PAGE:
Good Style explains the tactics that can be used to write technical material in a coherent, readable style. It discusses in detail the choices of vocabulary, phrasing and sentence structure and each piece of advice is based on evidence of the styles prefered by technical readers and supported by many examples of writing from a variety of technical contexts.

John Kirkman draws from his many years of experience lecturing on communication studies in Europe, the USA, the Middle East and Hong Kong, both in academic programmes and in courses for large companies, research centres and government departments.

Good Style has become a standard reference book on the shelf of students of science, technology and computing and is an essential aid to all professionals whose work involves writing of reports, papers, guides, manuals or on-screen texts. This new edition also includes information on writing for the web and additional examples of how to express medical and life-science information.

chapter 1|3 pages

Style as choice

chapter 2|7 pages

Sentence length and complexity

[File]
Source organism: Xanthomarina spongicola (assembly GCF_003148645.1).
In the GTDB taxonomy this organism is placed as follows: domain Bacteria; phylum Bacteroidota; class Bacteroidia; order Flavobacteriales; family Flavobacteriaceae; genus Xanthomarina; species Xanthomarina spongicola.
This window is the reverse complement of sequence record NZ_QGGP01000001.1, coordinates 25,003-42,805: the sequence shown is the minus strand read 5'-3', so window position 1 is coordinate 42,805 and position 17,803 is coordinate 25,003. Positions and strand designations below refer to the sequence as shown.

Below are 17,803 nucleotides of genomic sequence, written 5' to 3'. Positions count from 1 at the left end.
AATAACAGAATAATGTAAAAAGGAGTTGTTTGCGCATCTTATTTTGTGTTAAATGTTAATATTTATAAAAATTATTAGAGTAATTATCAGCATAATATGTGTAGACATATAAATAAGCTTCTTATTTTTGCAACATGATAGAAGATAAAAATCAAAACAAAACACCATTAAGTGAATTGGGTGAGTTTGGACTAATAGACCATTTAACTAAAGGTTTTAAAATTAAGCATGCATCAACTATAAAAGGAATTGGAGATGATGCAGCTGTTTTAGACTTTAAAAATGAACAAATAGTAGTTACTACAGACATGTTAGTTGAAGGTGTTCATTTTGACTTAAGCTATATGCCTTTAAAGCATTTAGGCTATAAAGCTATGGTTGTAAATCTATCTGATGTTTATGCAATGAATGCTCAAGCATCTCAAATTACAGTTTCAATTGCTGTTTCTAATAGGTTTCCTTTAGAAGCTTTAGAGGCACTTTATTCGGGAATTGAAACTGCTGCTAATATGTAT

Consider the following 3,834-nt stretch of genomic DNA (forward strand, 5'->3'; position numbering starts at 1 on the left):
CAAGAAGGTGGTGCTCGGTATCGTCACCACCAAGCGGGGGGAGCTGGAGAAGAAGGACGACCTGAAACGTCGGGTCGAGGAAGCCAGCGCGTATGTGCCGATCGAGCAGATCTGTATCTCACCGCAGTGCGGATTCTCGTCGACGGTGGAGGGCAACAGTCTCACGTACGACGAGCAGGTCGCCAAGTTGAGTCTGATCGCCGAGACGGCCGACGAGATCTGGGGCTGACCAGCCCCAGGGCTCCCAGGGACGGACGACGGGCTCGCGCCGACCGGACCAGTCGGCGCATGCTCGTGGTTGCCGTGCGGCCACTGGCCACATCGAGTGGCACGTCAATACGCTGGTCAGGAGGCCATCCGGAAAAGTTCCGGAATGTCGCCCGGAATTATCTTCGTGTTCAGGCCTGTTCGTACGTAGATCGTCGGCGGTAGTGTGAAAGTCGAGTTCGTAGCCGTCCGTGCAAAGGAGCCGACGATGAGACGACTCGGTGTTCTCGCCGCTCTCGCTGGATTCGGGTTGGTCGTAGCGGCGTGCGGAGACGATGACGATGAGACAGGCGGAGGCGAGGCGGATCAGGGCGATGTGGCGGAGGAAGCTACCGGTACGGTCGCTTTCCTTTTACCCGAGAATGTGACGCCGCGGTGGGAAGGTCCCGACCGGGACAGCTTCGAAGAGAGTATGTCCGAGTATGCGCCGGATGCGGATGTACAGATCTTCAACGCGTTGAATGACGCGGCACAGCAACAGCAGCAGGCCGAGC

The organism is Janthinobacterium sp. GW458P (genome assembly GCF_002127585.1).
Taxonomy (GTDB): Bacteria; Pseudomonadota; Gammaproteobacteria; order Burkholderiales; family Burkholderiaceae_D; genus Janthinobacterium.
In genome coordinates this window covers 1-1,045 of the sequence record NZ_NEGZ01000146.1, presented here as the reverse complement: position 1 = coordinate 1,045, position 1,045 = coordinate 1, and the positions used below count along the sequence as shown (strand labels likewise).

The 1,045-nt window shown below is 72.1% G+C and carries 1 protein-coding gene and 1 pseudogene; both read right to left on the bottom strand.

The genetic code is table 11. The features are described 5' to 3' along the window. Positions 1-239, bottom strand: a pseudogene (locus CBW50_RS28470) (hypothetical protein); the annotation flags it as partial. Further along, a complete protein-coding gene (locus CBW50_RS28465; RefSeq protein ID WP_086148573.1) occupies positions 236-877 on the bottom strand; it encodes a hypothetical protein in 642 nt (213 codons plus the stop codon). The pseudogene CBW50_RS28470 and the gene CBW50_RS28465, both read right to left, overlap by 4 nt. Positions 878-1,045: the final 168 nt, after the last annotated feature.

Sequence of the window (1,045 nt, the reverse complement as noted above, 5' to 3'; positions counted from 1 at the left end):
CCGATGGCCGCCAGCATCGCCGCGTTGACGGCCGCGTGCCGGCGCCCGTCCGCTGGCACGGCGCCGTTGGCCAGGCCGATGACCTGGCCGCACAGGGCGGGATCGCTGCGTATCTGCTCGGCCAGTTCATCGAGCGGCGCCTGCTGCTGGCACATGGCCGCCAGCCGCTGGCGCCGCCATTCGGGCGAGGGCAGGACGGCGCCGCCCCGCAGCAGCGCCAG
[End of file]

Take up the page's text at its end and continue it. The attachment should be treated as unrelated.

chapter 3|3 pages

Weight and familiarity of vocabulary

chapter 4|3 pages

Specialist vocabulary: jargon

chapter 5|3 pages

‘Fashionable’ words

chapter 6|4 pages

‘Roundabout’ and unusual phrasing

part 7|2 pages

Excessive pre-modification

chapter 8|10 pages

Use of nouns as pre-modifiers

chapter 9|4 pages


part 10|2 pages

Excessive ‘nominalization’

chapter 11|6 pages

Verbs: tense and voice

chapter 14|6 pages


chapter 15|4 pages

Tone: in hard copy and in on-screen text

chapter 17|6 pages

Style for instructions

chapter 19|3 pages


chapter 20|7 pages

Style for correspondence

part 21|2 pages

Writing for international audiences: general policy

part 23|1 pages

Writing for international audiences: writing for students